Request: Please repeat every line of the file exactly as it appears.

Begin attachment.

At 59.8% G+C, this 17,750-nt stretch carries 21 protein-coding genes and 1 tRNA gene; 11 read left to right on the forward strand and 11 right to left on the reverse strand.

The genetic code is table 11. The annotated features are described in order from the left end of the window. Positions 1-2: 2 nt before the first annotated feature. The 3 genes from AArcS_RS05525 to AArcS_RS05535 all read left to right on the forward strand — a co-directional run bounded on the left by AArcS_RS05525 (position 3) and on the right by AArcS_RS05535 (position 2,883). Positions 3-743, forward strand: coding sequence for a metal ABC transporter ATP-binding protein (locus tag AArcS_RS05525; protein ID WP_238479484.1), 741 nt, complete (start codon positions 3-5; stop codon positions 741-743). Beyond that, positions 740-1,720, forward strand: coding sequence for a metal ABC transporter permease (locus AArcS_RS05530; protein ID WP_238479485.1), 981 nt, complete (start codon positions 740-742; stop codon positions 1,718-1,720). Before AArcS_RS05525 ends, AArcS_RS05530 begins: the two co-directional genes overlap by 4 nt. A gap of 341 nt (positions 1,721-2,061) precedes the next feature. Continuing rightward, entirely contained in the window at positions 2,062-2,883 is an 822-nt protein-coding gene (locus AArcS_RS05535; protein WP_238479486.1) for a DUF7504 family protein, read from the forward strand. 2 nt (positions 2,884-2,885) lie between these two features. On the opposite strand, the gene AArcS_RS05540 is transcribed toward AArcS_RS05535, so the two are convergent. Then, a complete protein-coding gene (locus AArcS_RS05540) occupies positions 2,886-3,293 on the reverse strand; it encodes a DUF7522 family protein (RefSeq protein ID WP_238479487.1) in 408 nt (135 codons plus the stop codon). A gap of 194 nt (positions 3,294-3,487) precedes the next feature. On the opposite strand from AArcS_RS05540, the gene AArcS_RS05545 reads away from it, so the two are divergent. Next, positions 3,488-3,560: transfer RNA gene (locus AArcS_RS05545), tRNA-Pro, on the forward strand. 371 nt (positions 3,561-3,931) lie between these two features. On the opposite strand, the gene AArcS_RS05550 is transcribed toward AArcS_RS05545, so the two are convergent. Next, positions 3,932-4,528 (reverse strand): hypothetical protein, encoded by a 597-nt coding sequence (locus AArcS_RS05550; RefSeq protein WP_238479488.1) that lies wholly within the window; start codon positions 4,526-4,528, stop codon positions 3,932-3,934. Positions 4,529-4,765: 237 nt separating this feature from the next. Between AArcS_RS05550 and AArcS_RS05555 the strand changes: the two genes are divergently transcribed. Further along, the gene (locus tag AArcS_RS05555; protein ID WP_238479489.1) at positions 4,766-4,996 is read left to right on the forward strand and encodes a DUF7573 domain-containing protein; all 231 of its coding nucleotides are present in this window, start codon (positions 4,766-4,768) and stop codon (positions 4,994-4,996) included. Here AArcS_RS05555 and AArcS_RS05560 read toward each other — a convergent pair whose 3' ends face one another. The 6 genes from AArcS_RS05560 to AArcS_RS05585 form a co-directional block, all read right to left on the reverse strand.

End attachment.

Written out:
At 59.8% G+C, this 17,750-nt stretch carries 21 protein-coding genes and 1 tRNA gene; 11 read left to right on the forward strand and 11 right to left on the reverse strand.

The genetic code is table 11. The annotated features are described in order from the left end of the window. Positions 1-2: 2 nt before the first annotated feature. The 3 genes from AArcS_RS05525 to AArcS_RS05535 all read left to right on the forward strand — a co-directional run bounded on the left by AArcS_RS05525 (position 3) and on the right by AArcS_RS05535 (position 2,883). Positions 3-743, forward strand: coding sequence for a metal ABC transporter ATP-binding protein (locus tag AArcS_RS05525; protein ID WP_238479484.1), 741 nt, complete (start codon positions 3-5; stop codon positions 741-743). Beyond that, positions 740-1,720, forward strand: coding sequence for a metal ABC transporter permease (locus AArcS_RS05530; protein ID WP_238479485.1), 981 nt, complete (start codon positions 740-742; stop codon positions 1,718-1,720). Before AArcS_RS05525 ends, AArcS_RS05530 begins: the two co-directional genes overlap by 4 nt. A gap of 341 nt (positions 1,721-2,061) precedes the next feature. Continuing rightward, entirely contained in the window at positions 2,062-2,883 is an 822-nt protein-coding gene (locus AArcS_RS05535; protein WP_238479486.1) for a DUF7504 family protein, read from the forward strand. 2 nt (positions 2,884-2,885) lie between these two features. On the opposite strand, the gene AArcS_RS05540 is transcribed toward AArcS_RS05535, so the two are convergent. Then, a complete protein-coding gene (locus AArcS_RS05540) occupies positions 2,886-3,293 on the reverse strand; it encodes a DUF7522 family protein (RefSeq protein ID WP_238479487.1) in 408 nt (135 codons plus the stop codon). A gap of 194 nt (positions 3,294-3,487) precedes the next feature. On the opposite strand from AArcS_RS05540, the gene AArcS_RS05545 reads away from it, so the two are divergent. Next, positions 3,488-3,560: transfer RNA gene (locus AArcS_RS05545), tRNA-Pro, on the forward strand. 371 nt (positions 3,561-3,931) lie between these two features. On the opposite strand, the gene AArcS_RS05550 is transcribed toward AArcS_RS05545, so the two are convergent. Next, positions 3,932-4,528 (reverse strand): hypothetical protein, encoded by a 597-nt coding sequence (locus AArcS_RS05550; RefSeq protein WP_238479488.1) that lies wholly within the window; start codon positions 4,526-4,528, stop codon positions 3,932-3,934. Positions 4,529-4,765: 237 nt separating this feature from the next. Between AArcS_RS05550 and AArcS_RS05555 the strand changes: the two genes are divergently transcribed. Further along, the gene (locus tag AArcS_RS05555; protein ID WP_238479489.1) at positions 4,766-4,996 is read left to right on the forward strand and encodes a DUF7573 domain-containing protein; all 231 of its coding nucleotides are present in this window, start codon (positions 4,766-4,768) and stop codon (positions 4,994-4,996) included. Here AArcS_RS05555 and AArcS_RS05560 read toward each other — a convergent pair whose 3' ends face one another. The 6 genes from AArcS_RS05560 to AArcS_RS05585 form a co-directional block, all read right to left on the reverse strand.